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post #7 of 70 Old 12-23-2011, 10:43 AM
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Originally Posted by ErikaLynn View Post
I taught a horse to pick up a canter from a walk.
I was just discussing this with my dressage trainer last lesson. I worked quite a bit on the trot-canter transitions lately trying to get it as smooth and on contact as possible, and since we were getting there I decided to work on walk-canter.

First, I noticed it's obviously easier for the horse to do and the connection and "smoothness" are easier to keep. Second, my instructor wasn't all that happy that I do it. The reason she gave is because different set of muscles works for either transition. She doesn't mind me to do plenty of trot-canter, with some walk-canter on top of it, but not walk-canter only, because it won't really improve trot-canter transition.

I did bring this up, because I'd be curious to hear what other people have to say about it.

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post #8 of 70 Old 12-23-2011, 12:38 PM
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Quote:
Originally Posted by ErikaLynn View Post
I taught a horse to pick up a canter from a walk.
Quote:
Originally Posted by kitten_Val View Post
I was just discussing this with my dressage trainer last lesson. I worked quite a bit on the trot-canter transitions lately trying to get it as smooth and on contact as possible, and since we were getting there I decided to work on walk-canter.

First, I noticed it's obviously easier for the horse to do and the connection and "smoothness" are easier to keep. Second, my instructor wasn't all that happy that I do it. The reason she gave is because different set of muscles works for either transition. She doesn't mind me to do plenty of trot-canter, with some walk-canter on top of it, but not walk-canter only, because it won't really improve trot-canter transition.
I only see the requirement in 4th level dressage to do halt-canter or canter-halt. The rest is halt-trot or trot-canter. So I guess you're just wanting to teach your horse to canter from a standstill for fun or for some kind of gymkhana game?

Quote:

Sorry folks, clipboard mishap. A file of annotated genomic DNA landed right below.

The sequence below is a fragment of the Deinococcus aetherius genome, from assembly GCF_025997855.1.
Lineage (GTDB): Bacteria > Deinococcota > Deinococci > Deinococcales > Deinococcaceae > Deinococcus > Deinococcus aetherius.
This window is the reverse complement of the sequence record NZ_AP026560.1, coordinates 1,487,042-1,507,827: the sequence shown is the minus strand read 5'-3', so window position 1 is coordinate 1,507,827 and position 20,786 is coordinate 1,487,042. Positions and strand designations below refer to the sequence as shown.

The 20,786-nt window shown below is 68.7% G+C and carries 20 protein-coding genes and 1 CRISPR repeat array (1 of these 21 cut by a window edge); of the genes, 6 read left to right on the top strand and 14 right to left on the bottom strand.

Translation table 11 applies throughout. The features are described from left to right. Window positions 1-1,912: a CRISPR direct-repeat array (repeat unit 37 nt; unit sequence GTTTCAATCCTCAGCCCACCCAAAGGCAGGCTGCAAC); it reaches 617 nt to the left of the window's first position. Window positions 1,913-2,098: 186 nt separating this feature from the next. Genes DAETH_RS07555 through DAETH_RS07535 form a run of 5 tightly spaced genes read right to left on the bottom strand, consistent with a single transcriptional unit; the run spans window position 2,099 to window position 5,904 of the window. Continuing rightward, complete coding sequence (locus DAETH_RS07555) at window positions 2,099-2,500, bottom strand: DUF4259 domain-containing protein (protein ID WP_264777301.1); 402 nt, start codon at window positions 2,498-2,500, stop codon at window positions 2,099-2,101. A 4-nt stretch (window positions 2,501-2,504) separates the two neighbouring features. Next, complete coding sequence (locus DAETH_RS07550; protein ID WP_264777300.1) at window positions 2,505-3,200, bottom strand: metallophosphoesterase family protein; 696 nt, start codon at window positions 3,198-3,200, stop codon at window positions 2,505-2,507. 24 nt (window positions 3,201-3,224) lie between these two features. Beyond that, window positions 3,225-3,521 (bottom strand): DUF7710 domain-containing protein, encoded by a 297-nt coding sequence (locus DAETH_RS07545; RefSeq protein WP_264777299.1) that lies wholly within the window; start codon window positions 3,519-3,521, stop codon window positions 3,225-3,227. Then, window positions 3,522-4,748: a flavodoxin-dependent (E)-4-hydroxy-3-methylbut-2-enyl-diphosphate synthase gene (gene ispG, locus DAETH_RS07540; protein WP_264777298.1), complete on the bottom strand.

Originally Posted by Spyder View Post
Just what aids are you using?

Canter aids are vastly different than trot aids and if you are using clear canter aids the horse should not respond with a fast trot.......unless they don't understand the canter aid.

OR

When you ask for the canter the horse was not properly set up for it.
Can't it also be due to a green/unbalanced horse?

Just trying to learn is all :)
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post #9 of 70 Old 12-23-2011, 01:48 PM
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How much transition work do you do before hand? Are they clean? Does she stay with a nice contact or lengthen out?

If she does, then you need to bring her more on to her hind, and correctly ridden transitions will help loads with this. Walk to trot to halt to trot. Half a dozen on a circle. Get her hind under neath her- the article was very good though.

GL!
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post #10 of 70 Old 12-23-2011, 02:01 PM
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Originally Posted by Skyseternalangel View Post

Can't it also be due to a green/unbalanced horse?
Yes but you don't say that because the horse is young that you don't make attempts to MAKE it better balance by using training techniques that will help it get better in its balance..


Working the horse at more advance techniques is the reason experienced trainers can get a 4/5 year old doing things most would take 3 years to accomplish.